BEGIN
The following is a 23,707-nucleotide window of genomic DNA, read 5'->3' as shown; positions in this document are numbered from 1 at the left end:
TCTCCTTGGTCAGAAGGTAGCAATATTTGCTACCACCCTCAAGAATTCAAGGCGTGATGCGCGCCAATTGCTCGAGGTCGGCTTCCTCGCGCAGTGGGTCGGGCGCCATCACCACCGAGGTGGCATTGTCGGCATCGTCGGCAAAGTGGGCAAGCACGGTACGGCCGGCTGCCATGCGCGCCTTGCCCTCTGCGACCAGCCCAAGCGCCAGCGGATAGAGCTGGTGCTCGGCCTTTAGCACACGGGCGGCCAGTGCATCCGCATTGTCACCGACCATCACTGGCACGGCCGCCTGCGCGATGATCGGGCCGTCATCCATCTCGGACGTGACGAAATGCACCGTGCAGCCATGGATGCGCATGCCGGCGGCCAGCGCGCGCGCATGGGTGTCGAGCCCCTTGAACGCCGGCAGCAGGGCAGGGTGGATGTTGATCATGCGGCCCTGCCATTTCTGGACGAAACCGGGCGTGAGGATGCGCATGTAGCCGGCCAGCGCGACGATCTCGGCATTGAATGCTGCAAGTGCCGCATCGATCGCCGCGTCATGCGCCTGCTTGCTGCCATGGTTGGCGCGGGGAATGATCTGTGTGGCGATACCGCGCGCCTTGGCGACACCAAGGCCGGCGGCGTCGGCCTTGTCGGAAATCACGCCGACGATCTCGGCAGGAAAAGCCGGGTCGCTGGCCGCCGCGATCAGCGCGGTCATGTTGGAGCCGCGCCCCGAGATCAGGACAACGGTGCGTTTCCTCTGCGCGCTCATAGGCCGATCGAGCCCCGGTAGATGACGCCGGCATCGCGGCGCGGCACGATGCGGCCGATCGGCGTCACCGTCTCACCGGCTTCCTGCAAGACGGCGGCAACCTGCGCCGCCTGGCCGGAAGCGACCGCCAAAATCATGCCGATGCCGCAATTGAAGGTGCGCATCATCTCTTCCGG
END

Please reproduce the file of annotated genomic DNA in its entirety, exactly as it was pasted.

The following is a 23,707-nucleotide window of genomic DNA, read 5'->3' as shown; positions in this document are numbered from 1 at the left end:
TCTCCTTGGTCAGAAGGTAGCAATATTTGCTACCACCCTCAAGAATTCAAGGCGTGATGCGCGCCAATTGCTCGAGGTCGGCTTCCTCGCGCAGTGGGTCGGGCGCCATCACCACCGAGGTGGCATTGTCGGCATCGTCGGCAAAGTGGGCAAGCACGGTACGGCCGGCTGCCATGCGCGCCTTGCCCTCTGCGACCAGCCCAAGCGCCAGCGGATAGAGCTGGTGCTCGGCCTTTAGCACACGGGCGGCCAGTGCATCCGCATTGTCACCGACCATCACTGGCACGGCCGCCTGCGCGATGATCGGGCCGTCATCCATCTCGGACGTGACGAAATGCACCGTGCAGCCATGGATGCGCATGCCGGCGGCCAGCGCGCGCGCATGGGTGTCGAGCCCCTTGAACGCCGGCAGCAGGGCAGGGTGGATGTTGATCATGCGGCCCTGCCATTTCTGGACGAAACCGGGCGTGAGGATGCGCATGTAGCCGGCCAGCGCGACGATCTCGGCATTGAATGCTGCAAGTGCCGCATCGATCGCCGCGTCATGCGCCTGCTTGCTGCCATGGTTGGCGCGGGGAATGATCTGTGTGGCGATACCGCGCGCCTTGGCGACACCAAGGCCGGCGGCGTCGGCCTTGTCGGAAATCACGCCGACGATCTCGGCAGGAAAAGCCGGGTCGCTGGCCGCCGCGATCAGCGCGGTCATGTTGGAGCCGCGCCCCGAGATCAGGACAACGGTGCGTTTCCTCTGCGCGCTCATAGGCCGATCGAGCCCCGGTAGATGACGCCGGCATCGCGGCGCGGCACGATGCGGCCGATCGGCGTCACCGTCTCACCGGCTTCCTGCAAGACGGCGGCAACCTGCGCCGCCTGGCCGGAAGCGACCGCCAAAATCATGCCGATGCCGCAATTGAAGGTGCGCATCATCTCTTCCGG